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Climate and Global Change

Warm near the equator and cold at the poles, our planet is able to support a variety of living things because of its diverse regional climates. The average of all these regions makes up Earth's global climate. Climate has cooled and warmed throughout Earth history for various reasons. Rapid warming like we see today is unusual in the history of our planet. The scientific consensus is that climate is warming as a result of the addition of heat-trapping greenhouse gases which are increasing dramatically in the atmosphere as a result of human activities.

Although we humans have never experienced fast <a href="/earth/climate/climate.html&edu=elem&dev=1">global
warming</a>, our
planet has. And our planet keeps records of what happened. The oldest
records that the
<a href="/earth/earth.html&edu=elem&dev=1">Earth</a> keeps
are in its
<a href="/earth/geology/sed_intro.html&edu=elem&dev=1">rocks</a>.
In this image, <a href="/headline_universe/olpa/methane_28may08.html&edu=elem&dev=1">geologists Chris von der Borch and Dave
Mrofka</a> collect
sediment samples in South Australia. These rocks hold clues to help
explain why climate changed abruptly 635 million years ago.<p><small><em>                    Courtesy of Martin Kennedy, UCR</em></small></p>How did life evolve on <a href="/earth/earth.html&edu=elem&dev=1">Earth</a> during the <a href="/earth/past/Archean.html&edu=elem&dev=1">Archean</a>, when the <a href="/sun/sun.html&edu=elem&dev=1">Sun</a> was about 25% weaker than today?  The Earth should have been <a href="/earth/polar/cryosphere_glacier1.html&edu=elem&dev=1">glaciated</a>, if <a href="/earth/climate/earth_greenhouse.html&edu=elem&dev=1">greenhouse</a> gas concentration was the same as today.  <a href="http://www.manchester.ac.uk/aboutus/news/display/?id=10798">Researchers</a> studying the <a href="/physical_science/physics/atom_particle/isotope.html&edu=elem&dev=1">isotopic</a> signatures of Earth's early atmosphere in <a href="/earth/geology/rocks_intro.html&edu=elem&dev=1">rocks</a> from Northern Australia have ruled out high levels of <a href="/physical_science/chemistry/nitrogen_molecular.html&edu=elem&dev=1">nitrogen</a> as a possible way to increase warming from <a href="/earth/Atmosphere/overview.html&edu=elem&dev=1">atmospheric</a> <a href="/physical_science/chemistry/carbon_dioxide.html&edu=elem&dev=1">carbon dioxide</a>.<p><small><em>Image courtesy of Manchester University</em></small></p>Scientists are concerned that melting Arctic sea ice will increase the amount of fresh water in the <a href="/earth/polar/arctic_currents.html&edu=elem&dev=1">Beaufort Gyre</a>, which could spill out into the Atlantic and cause major climate shifts in North America and Western Europe. Watch the <a href="/earth/changing_planet/freshwater_arctic.html&edu=elem&dev=1">Changing Planet: Fresh Water in the Arctic video</a>.<p><small><em> Courtesy of Jack Cook, WHOI (<a href="http://www.whoi.edu">Woods Hole Oceanographic Institute</a>)</em></small></p><b><i>Looking for online resources about climate and climate change for your classroom?</i></b> Windows to the Universe is a free interlinked learning ecosystem to a wealth of resources on our site and elsewhere that support you on these topics, including <a href="/teacher_resources/climate_change_course.html&edu=elem&dev=1">course readings</a>,  <a href="/php/teacher_resources/activity.php#6">classroom activities and presentations</a>, and online interactives.  Our <a href="/teacher_resources/climate.html&edu=elem&dev=1">Climate Change Education Resources page</a> provides links to content you can use right away in the classroom!<p><small><em>   Ute Kaden/PolarTREC</em></small></p>A <a href="http://iopscience.iop.org/1748-9326/8/2/024035/article">study</a> of over 40,000 written entries in Irish Annals and ice core measurements shows a strong correlation between <a href="http://www.windows2universe.org/earth/interior/eruptions.html">volcanic eruptions</a> and extreme cold weather in Ireland over a 1200 year period, from 431 to 1649.  During this time up to 48 volcanic eruptions were identified in Greenland ice core records through deposition of volcanic sulfate in annual layers of ice. Find out more about <a href="http://www.windows2universe.org/earth/climate/geosphere_volcanoes_influence_on_climate.html">volcanoes and climate</a>.<p><small><em>Image Courtesy of Marco Fulle</em></small></p><b><i>Looking for online resources to use in support of climate change education?</i></b>  Our <a href="/teacher_resources/climate.html&edu=elem&dev=1">Climate Change Educator Resources page</a> provides links to online content, classroom activities, interactives, and videos as well as resources provided by other leading organizations and agencies on this topic.  Our <a href="/teacher_resources/climate_change_course.html&edu=elem&dev=1">Climate Change Course Content page</a> provides links to online content for a range of climate change associated topics.<p><small><em>Image courtesy of   Mila Zinkova, Creative Commons Attribution ShareAlike license</em></small></p>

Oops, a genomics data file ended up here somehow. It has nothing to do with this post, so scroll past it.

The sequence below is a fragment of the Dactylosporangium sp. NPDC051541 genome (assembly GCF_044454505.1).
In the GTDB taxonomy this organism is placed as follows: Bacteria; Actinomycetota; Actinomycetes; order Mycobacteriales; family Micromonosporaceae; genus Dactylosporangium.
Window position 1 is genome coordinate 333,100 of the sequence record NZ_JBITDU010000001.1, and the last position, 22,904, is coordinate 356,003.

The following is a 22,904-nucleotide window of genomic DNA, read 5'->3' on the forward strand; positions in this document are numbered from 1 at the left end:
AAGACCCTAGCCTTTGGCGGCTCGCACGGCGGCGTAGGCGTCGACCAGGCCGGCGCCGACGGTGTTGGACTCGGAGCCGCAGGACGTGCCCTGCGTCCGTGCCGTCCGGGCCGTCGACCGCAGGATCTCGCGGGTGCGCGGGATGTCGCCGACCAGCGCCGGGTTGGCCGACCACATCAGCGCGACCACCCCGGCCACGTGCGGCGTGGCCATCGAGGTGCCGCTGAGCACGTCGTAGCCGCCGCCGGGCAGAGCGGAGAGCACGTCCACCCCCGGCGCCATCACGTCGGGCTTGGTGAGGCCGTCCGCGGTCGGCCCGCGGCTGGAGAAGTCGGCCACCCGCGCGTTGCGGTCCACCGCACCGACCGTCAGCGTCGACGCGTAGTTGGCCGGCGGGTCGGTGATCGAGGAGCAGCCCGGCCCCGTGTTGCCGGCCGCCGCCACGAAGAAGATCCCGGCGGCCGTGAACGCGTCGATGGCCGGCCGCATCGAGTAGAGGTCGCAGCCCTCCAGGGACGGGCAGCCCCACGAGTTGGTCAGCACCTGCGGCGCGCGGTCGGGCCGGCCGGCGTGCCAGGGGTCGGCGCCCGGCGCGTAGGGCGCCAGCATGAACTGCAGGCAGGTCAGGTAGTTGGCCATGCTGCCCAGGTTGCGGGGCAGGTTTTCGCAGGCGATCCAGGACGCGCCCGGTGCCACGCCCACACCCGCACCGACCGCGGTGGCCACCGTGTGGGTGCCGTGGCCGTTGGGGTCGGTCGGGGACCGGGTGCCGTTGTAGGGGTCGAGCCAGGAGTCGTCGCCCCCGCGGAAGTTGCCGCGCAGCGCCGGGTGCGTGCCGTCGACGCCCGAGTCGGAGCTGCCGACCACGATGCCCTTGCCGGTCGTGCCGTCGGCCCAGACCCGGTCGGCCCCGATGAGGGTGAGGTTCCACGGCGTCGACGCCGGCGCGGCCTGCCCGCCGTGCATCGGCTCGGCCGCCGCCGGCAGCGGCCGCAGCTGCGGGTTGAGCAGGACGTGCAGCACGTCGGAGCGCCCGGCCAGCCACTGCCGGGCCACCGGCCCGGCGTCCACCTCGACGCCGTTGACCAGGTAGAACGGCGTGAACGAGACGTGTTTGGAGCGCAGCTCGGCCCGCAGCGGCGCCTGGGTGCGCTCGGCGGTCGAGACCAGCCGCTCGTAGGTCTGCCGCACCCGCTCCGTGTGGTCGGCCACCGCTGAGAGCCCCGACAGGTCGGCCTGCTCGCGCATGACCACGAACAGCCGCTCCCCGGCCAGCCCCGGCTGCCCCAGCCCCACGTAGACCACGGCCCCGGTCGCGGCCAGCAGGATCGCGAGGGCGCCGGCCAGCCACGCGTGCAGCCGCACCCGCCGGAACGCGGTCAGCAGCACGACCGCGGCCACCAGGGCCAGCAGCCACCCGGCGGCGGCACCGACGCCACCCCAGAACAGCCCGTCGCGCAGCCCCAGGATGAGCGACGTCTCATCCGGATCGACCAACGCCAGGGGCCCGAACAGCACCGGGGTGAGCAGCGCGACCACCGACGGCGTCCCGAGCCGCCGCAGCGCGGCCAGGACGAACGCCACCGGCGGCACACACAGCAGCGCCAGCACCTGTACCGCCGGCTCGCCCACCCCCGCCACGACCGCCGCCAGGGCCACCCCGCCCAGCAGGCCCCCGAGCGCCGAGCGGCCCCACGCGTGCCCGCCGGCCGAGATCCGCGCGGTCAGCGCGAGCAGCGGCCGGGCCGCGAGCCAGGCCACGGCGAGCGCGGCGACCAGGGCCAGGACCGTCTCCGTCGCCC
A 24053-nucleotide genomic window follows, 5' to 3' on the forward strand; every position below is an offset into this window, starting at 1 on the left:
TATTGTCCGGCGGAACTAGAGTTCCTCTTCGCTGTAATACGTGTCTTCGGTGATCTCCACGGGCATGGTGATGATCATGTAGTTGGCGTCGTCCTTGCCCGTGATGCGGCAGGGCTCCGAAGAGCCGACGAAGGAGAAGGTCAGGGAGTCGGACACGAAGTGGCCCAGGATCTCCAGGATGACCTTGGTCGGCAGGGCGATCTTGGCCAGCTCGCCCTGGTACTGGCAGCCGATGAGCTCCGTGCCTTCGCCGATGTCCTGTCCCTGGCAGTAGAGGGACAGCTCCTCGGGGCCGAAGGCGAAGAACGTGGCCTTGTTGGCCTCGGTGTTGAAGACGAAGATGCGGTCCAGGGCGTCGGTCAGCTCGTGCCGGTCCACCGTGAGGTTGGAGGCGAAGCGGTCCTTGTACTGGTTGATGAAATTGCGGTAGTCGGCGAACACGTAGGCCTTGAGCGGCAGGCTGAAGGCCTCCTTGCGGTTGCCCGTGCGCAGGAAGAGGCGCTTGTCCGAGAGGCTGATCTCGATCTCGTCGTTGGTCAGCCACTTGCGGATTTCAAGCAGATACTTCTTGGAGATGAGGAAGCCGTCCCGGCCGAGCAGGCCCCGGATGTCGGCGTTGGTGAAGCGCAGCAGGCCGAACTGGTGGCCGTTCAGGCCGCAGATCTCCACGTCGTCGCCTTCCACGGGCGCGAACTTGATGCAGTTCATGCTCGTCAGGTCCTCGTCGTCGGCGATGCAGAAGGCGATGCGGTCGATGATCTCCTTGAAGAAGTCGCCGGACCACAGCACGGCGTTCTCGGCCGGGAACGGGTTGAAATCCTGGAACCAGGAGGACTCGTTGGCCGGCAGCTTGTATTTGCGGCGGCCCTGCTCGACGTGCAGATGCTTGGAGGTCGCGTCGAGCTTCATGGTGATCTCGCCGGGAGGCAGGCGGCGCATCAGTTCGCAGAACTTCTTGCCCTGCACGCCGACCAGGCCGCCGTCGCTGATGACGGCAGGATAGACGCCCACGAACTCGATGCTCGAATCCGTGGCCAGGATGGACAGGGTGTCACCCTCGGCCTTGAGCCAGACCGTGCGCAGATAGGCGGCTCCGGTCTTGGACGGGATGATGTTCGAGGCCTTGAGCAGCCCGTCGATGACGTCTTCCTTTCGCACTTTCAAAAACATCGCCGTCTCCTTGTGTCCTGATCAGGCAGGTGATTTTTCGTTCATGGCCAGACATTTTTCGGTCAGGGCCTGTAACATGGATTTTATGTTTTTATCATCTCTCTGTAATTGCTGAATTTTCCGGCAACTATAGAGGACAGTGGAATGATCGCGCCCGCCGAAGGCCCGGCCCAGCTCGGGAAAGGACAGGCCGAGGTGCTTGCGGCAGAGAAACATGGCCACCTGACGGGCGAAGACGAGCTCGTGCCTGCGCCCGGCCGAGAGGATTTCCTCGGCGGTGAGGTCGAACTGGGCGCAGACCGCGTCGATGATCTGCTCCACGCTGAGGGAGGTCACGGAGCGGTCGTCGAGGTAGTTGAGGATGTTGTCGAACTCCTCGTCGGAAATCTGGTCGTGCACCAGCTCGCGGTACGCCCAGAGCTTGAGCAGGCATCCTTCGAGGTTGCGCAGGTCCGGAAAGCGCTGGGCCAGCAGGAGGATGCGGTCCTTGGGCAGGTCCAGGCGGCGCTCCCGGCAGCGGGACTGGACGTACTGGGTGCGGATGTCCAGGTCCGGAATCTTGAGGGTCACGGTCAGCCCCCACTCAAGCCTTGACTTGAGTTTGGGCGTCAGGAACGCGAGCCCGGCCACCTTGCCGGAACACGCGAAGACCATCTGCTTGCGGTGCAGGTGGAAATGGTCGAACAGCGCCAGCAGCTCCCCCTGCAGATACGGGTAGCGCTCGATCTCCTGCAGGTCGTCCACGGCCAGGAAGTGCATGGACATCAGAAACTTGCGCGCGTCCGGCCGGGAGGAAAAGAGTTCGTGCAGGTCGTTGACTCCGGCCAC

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Windows to the Universe, a project of the National Earth Science Teachers Association, is sponsored in part by the National Science Foundation and NASA, our Founding Partners (the American Geophysical Union and American Geosciences Institute) as well as through Institutional, Contributing, and Affiliate Partners, individual memberships and generous donors. Thank you for your support! NASA AGU AGI NSF